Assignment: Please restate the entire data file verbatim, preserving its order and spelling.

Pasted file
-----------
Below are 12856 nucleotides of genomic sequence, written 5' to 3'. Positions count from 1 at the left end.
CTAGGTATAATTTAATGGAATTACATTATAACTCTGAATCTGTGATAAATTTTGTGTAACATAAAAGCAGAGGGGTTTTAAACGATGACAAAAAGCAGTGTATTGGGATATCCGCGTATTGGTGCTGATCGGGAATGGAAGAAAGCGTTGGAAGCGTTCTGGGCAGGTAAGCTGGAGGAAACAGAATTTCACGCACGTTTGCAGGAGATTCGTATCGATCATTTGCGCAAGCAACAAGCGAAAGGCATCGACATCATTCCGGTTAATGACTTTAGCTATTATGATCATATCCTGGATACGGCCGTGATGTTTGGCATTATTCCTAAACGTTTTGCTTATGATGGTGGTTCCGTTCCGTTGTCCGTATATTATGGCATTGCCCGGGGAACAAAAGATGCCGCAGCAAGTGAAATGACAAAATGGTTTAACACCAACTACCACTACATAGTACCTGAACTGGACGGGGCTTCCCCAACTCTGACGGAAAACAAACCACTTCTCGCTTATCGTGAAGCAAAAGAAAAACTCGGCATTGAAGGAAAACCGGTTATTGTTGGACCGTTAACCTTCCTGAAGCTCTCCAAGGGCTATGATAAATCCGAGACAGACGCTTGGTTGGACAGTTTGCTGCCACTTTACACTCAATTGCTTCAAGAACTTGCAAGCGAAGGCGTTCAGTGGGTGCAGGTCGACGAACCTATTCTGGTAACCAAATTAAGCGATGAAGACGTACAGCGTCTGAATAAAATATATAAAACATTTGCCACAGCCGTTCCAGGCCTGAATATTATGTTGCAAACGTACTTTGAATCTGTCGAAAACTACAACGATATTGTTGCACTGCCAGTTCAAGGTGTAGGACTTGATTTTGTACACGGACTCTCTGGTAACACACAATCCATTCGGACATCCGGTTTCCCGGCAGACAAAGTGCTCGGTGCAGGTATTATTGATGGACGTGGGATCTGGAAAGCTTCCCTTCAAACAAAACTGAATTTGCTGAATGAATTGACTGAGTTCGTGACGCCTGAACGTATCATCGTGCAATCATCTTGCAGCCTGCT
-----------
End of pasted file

Below are 12856 nucleotides of genomic sequence, written 5' to 3'. Positions count from 1 at the left end.
CTAGGTATAATTTAATGGAATTACATTATAACTCTGAATCTGTGATAAATTTTGTGTAACATAAAAGCAGAGGGGTTTTAAACGATGACAAAAAGCAGTGTATTGGGATATCCGCGTATTGGTGCTGATCGGGAATGGAAGAAAGCGTTGGAAGCGTTCTGGGCAGGTAAGCTGGAGGAAACAGAATTTCACGCACGTTTGCAGGAGATTCGTATCGATCATTTGCGCAAGCAACAAGCGAAAGGCATCGACATCATTCCGGTTAATGACTTTAGCTATTATGATCATATCCTGGATACGGCCGTGATGTTTGGCATTATTCCTAAACGTTTTGCTTATGATGGTGGTTCCGTTCCGTTGTCCGTATATTATGGCATTGCCCGGGGAACAAAAGATGCCGCAGCAAGTGAAATGACAAAATGGTTTAACACCAACTACCACTACATAGTACCTGAACTGGACGGGGCTTCCCCAACTCTGACGGAAAACAAACCACTTCTCGCTTATCGTGAAGCAAAAGAAAAACTCGGCATTGAAGGAAAACCGGTTATTGTTGGACCGTTAACCTTCCTGAAGCTCTCCAAGGGCTATGATAAATCCGAGACAGACGCTTGGTTGGACAGTTTGCTGCCACTTTACACTCAATTGCTTCAAGAACTTGCAAGCGAAGGCGTTCAGTGGGTGCAGGTCGACGAACCTATTCTGGTAACCAAATTAAGCGATGAAGACGTACAGCGTCTGAATAAAATATATAAAACATTTGCCACAGCCGTTCCAGGCCTGAATATTATGTTGCAAACGTACTTTGAATCTGTCGAAAACTACAACGATATTGTTGCACTGCCAGTTCAAGGTGTAGGACTTGATTTTGTACACGGACTCTCTGGTAACACACAATCCATTCGGACATCCGGTTTCCCGGCAGACAAAGTGCTCGGTGCAGGTATTATTGATGGACGTGGGATCTGGAAAGCTTCCCTTCAAACAAAACTGAATTTGCTGAATGAATTGACTGAGTTCGTGACGCCTGAACGTATCATCGTGCAATCATCTTGCAGCCTGCT